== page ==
This is Part One of a two-part post.

Jewelry auctions are an ideal way to learn about value and, if the moment is right, to acquire special pieces. (Shown, ruby, diamond and 18k ear studs, $750*.)

Christine found her jaw-dropping charm bracelet at an auction, and I've been been an occasional buyer over the years. They were smart choices. So, how did we do it?

Appraiser Jake Biddington (real name?) has a friend who was an equity fund manager. He details his method here, a canny approach.

A few points to add to Jake's:

If you're a competitive person, auctions bring that quality to the fore. Learn to separate your ego or competitive drive from the bidding process. You don't want to "win them all" unless you have money to burn.

I met a man who boasted that he never lost at auction; he was privately regarded as a sucker.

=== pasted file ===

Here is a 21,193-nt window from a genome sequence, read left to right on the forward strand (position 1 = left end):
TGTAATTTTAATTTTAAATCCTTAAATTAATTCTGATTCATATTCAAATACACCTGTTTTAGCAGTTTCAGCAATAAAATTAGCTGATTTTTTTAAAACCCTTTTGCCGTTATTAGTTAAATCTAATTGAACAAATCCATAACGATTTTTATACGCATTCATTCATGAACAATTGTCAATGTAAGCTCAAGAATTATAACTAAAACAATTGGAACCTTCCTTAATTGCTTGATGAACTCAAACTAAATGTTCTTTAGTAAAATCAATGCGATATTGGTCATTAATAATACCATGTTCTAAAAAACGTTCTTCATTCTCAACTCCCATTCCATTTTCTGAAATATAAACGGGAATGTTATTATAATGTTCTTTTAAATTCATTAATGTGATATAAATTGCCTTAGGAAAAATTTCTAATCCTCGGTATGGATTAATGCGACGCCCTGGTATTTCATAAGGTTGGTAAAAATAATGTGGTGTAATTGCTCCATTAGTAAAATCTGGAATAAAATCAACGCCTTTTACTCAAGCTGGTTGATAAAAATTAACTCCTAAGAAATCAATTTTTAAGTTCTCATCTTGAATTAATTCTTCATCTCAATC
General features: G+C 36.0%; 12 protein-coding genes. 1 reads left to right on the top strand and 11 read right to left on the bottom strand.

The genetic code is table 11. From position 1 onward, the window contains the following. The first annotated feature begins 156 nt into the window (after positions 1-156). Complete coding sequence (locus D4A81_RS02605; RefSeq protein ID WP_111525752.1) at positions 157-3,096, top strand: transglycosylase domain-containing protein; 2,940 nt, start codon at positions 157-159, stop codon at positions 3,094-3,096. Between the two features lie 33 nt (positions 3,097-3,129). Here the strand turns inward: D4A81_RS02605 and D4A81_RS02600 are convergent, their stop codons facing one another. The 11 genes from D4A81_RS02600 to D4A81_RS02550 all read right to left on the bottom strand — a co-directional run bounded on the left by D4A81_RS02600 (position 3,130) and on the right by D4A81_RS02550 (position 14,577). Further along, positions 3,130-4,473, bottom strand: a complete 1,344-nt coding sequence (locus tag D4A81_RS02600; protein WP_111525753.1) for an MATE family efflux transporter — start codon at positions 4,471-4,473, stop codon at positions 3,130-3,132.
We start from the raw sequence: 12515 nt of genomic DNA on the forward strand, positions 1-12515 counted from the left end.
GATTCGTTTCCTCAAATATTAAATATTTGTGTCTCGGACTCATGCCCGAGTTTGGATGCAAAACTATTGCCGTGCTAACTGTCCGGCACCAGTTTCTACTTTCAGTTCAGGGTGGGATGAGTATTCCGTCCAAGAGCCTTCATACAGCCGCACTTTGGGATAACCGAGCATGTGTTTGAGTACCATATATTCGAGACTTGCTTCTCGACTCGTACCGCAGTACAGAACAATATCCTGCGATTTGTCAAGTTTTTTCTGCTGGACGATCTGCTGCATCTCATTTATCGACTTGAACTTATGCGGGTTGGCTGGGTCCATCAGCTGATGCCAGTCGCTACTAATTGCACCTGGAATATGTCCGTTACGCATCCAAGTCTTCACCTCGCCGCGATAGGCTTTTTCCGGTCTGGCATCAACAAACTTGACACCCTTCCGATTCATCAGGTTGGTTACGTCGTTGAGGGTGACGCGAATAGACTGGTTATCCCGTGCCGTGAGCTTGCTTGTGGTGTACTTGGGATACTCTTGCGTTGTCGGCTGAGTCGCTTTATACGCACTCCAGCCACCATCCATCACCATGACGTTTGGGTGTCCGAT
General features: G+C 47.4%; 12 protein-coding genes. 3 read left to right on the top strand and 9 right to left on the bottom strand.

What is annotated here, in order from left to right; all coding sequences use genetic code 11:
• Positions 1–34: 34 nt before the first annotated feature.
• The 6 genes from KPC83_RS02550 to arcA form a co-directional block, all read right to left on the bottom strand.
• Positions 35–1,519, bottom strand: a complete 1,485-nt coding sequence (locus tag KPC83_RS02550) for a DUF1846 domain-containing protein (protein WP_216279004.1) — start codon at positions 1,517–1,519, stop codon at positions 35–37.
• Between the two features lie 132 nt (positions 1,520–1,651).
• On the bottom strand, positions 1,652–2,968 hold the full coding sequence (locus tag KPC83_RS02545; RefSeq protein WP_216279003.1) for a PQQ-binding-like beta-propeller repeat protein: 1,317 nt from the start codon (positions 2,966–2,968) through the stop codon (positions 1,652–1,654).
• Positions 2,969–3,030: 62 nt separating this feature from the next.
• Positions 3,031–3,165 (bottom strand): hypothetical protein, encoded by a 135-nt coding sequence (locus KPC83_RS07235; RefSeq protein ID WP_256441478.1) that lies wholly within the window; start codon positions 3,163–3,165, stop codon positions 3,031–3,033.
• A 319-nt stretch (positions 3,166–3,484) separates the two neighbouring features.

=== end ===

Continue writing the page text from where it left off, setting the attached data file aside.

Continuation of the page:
Remember, you are not winning, you're buying.


How shills work

Unscrupulous practices can be at play. Shills (fake bidders) are not uncommon.

For those who don't know this scam, here's how it works: Al, Bob, Chris and Dan all place their high-end watches in an auction. Bidding begins for Al's watch. Bob, Chris and Dan (and possibly a few other shills) will bid, driving the price up. As soon as you bid, the shills drop out. Later, in their hotel suite, the proceeds are shared.

In the US, shills are illegal in some states, but many states don't regulate auctions or auctioneers at all. Bad guys simply recruit new faces or use phone bidding, so it's hard to be sure.